Miles Kington: Why tidying the shed can damage your finances

Then someone bought two lamps. By the time his wife called him in for lunch, he had made £130
Click to follow
The Independent Online

1. Once upon a time there was an only child called Robert. If Robert had one fault, it was being too clever by half. When, for instance, his mother said, "Good night, sleep tight, don't let the bugs bite", Robert said: "I am not sure that bugs actually do bite, mother. Some of them have pincers, some of them have stinging equipment, but teeth? What bugs have teeth, mother?", and his mother smiled, but inside she felt like strangling him.

One day in his teens Robert told his mother that he had decided to go in search of his adoptive parents. He explained that as all adopted children had a natural set of parents elsewhere and often felt an urge to track them down, it seemed a logical pattern that children like him might also have a set of parents elsewhere who would have adopted him if things had been different. He now felt an urge to search them out.

"Go ahead," said his mother. "Make my day."

And so when he was 18 Robert set out into the big wide world and he did after some time find a married couple who had always wanted to adopt a boy but had never managed it.

"You were exactly what we wanted," said Mr and Mrs Touchstone, which was their name.

"You mean, you wanted a little curly-haired boy called Robert whom you could bring up in your own image and teach to play football and cricket?" said Robert.

"No," said Mr Touchstone. "What we wanted to adopt was an 18-year-old prig like you, who would leave home almost as soon as we had adopted him, having been trained and brought up by someone else. Now get out."

And Robert did get out, and he went back home to his real parents, but they had taken the opportunity to move house in his absence without leaving a forwarding address.

Moral: Omniscience is all very well, but being a know-all is unbearable.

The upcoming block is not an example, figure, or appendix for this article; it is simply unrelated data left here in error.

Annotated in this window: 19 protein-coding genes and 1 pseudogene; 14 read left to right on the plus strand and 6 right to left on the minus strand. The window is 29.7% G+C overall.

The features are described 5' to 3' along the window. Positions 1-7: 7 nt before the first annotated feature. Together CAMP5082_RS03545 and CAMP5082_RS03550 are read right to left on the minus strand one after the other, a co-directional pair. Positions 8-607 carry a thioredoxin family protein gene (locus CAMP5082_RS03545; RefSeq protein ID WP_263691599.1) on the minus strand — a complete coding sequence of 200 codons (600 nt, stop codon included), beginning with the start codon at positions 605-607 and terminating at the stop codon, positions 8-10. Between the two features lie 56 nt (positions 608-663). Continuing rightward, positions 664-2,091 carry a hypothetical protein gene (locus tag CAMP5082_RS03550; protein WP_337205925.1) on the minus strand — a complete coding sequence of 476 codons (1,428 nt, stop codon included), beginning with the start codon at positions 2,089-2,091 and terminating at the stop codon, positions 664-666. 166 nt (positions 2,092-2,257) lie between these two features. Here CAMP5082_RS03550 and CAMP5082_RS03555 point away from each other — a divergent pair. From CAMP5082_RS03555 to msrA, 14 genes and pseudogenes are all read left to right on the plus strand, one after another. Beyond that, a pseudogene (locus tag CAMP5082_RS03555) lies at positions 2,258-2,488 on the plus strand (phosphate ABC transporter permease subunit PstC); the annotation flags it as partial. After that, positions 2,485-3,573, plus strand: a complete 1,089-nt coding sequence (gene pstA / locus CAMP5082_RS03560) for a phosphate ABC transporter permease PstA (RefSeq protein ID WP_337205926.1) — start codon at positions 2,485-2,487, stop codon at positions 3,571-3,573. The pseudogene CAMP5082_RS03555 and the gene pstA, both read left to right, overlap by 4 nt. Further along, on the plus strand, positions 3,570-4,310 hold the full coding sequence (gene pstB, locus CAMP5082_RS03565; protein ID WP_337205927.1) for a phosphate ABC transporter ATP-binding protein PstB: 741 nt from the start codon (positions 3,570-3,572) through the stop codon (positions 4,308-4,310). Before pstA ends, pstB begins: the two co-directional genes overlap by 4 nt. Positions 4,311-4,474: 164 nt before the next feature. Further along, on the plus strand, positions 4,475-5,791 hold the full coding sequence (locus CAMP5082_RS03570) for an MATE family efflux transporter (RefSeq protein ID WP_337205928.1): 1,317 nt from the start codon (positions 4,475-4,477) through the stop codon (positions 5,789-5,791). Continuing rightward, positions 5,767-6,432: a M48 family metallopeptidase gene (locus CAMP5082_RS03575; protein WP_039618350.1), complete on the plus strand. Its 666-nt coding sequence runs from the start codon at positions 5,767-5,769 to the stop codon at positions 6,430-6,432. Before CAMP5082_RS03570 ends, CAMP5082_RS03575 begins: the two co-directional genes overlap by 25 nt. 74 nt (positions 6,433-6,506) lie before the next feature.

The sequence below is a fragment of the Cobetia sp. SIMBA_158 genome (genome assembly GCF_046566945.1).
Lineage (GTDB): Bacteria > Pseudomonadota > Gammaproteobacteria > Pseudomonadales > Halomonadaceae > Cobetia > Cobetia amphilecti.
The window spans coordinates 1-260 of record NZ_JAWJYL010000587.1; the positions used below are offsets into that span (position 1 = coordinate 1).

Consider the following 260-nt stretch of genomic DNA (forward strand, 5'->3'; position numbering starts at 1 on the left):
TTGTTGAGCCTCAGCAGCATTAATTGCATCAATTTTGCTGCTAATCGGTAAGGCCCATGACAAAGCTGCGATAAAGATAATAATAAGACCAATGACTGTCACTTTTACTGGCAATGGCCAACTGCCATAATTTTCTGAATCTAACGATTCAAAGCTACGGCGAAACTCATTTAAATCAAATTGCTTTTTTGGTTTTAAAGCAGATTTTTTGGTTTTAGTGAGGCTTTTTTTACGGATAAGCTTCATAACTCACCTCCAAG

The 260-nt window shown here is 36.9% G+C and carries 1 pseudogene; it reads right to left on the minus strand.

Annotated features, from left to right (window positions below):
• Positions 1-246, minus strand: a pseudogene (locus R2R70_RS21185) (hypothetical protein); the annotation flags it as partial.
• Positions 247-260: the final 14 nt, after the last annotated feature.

2. Once upon a time a householder called Mr Carruthers decided to take everything out of his shed and sort it out, before putting it all back in again, which is what men do when they say they are "tidying up". As he surveyed the junk in his yard, he heard a voice behind him say: "How much are you asking for this?"

It belonged to a complete stranger who had wandered down into the yard and was pointing at an old lawn mower. Mr Carruthers quickly realised that the chap had mistaken his pile of stuff for a garage sale, and had the sense to ask eight quid for the mower. Then someone else bought two lamps, and a woman bought an old basket, and by the time his wife called him in for lunch he had made £130.

He was about to tell her all about his profitable morning when she said, "Oh, by the way, have you come across my mother's antique Japanese umbrella, the one made of lacquered paper? I've been looking for it everywhere, and I have no idea where it is, and she told me to look after it as it's priceless and must be worth £5,000 by now."

Mr Carruthers said he hadn't. Which was not entirely true, as he distinctly remembered selling it to a stout lady 20 minutes previously, for a fiver.

Moral: Oops.

3. Whenever Mr Finch drove badly, Mrs Finch reminded him that statistically speaking women were far the better drivers. In return, whenever Mrs Finch made a hash of parking the car, Mr Finch reminded her that women had far worse spatial awareness than men. And eventually, when they were driving 200 miles home from London one day, Mr Finch had a brilliant idea.

"You are a far better driver than me, my dear," he said, "so you drive all the way home. And then we will swap over and I will park the car when we get there."

So Mrs Finch drove all the way, and when they were 10 yards from home, she stopped, and got out, and Mr Finch also got out, and because he was not looking he was struck by a passing bicycle.

Moral: It could have been a lorry, but I didn't want a really unhappy ending.